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Why might a Realtor turn down a listing?

Dear Phyllis,
Fifteen years ago, I purchased a major fixer. It is a one-of-a-kind home on a large, sloped lot with a new four-car garage and a two-bedroom guest house. Although the main home is just under 1,500 square feet, it was built in the 1930s and is very charming. I contacted the Realtor who sold it to me, and he told me that he thought it would sell for $500,000 less than what I needed. My Realtor believes the size of the main home, the location on a busy street, and the neighbor’s two-story house negating privacy in my yard are negatives. I have spent hundreds of thousands of dollars improving and repairing this property and now want to cash out and retire. To retire, I need a certain amount of money to do so. He acted as if he didn’t want to try at my price. I don’t understand why any Realtor might turn down a listing. Do you think it’s because he is simply afraid of hard work? CG

Dear CG,
As a Realtor who has listed many homes in our most recent boom, it has been much easier than in years past. We typically prepare the home for sale, formulate a marketing strategy, have a couple of open houses, and then collect offers. This is no longer the case. In the 1990s I was selling real estate when it sometimes took up to a year to sell a home.

There are many reasons a Realtor might turn down a listing. I don’t believe it’s a matter of your Realtor not wanting to work. I think it’s more that he doesn’t want to waste his time or yours. It’s not easy keeping your home in show condition. Apparently, he believes that your home will not sell quickly, or if at all, for the price you need to retire and move. Therefore, he will have spent much time and money marketing your home without compensation. In addition, when a home seller has unrealistic expectations, they sometimes blame their real estate agent. He may not want to jeopardize your relationship.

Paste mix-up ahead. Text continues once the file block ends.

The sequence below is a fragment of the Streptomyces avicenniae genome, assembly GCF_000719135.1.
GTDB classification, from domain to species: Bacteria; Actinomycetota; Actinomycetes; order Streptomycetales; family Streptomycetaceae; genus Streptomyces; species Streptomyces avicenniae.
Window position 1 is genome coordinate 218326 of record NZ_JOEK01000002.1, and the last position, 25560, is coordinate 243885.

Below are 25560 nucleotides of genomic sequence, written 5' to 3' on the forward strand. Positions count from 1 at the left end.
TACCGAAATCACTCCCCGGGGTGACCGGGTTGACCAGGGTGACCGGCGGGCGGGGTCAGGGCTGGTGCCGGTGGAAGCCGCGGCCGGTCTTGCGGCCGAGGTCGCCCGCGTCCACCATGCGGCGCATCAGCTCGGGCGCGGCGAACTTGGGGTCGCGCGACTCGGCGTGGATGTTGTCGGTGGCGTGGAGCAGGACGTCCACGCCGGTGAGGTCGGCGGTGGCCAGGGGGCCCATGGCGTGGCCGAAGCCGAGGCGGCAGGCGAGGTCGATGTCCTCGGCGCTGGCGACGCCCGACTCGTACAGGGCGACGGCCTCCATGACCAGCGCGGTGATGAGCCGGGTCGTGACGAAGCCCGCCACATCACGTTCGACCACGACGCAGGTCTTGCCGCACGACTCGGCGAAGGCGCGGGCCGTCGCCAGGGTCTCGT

If you look at this example, you can understand why fewer buyers exist. Let’s assume a $1,000,000 purchase price with a 20% down payment of $200,000.
• Interest Rate: 3%
• Mortgage Payment: $3,373
• LA County Property Taxes:  $1,042
• Estimated Insurance:  $150
• Total monthly payment: $4565
Now let’s assume where we have more recently hovered.
• Interest Rate: 5.875%
• Mortgage Payment: Principal and Interest: $4,732
• LA County Property Taxes:  $1,042
• Estimated Insurance:  $150
• Total monthly payment: $5,924

Unfortunately for home sellers, the market has shifted due to the rapid increase in interest rates. Therefore, many buyers are now priced out of the market. The value of your home is simply what a buyer will pay. It has nothing to do with how much you need or have spent.
I wish you success on your move and your retirement.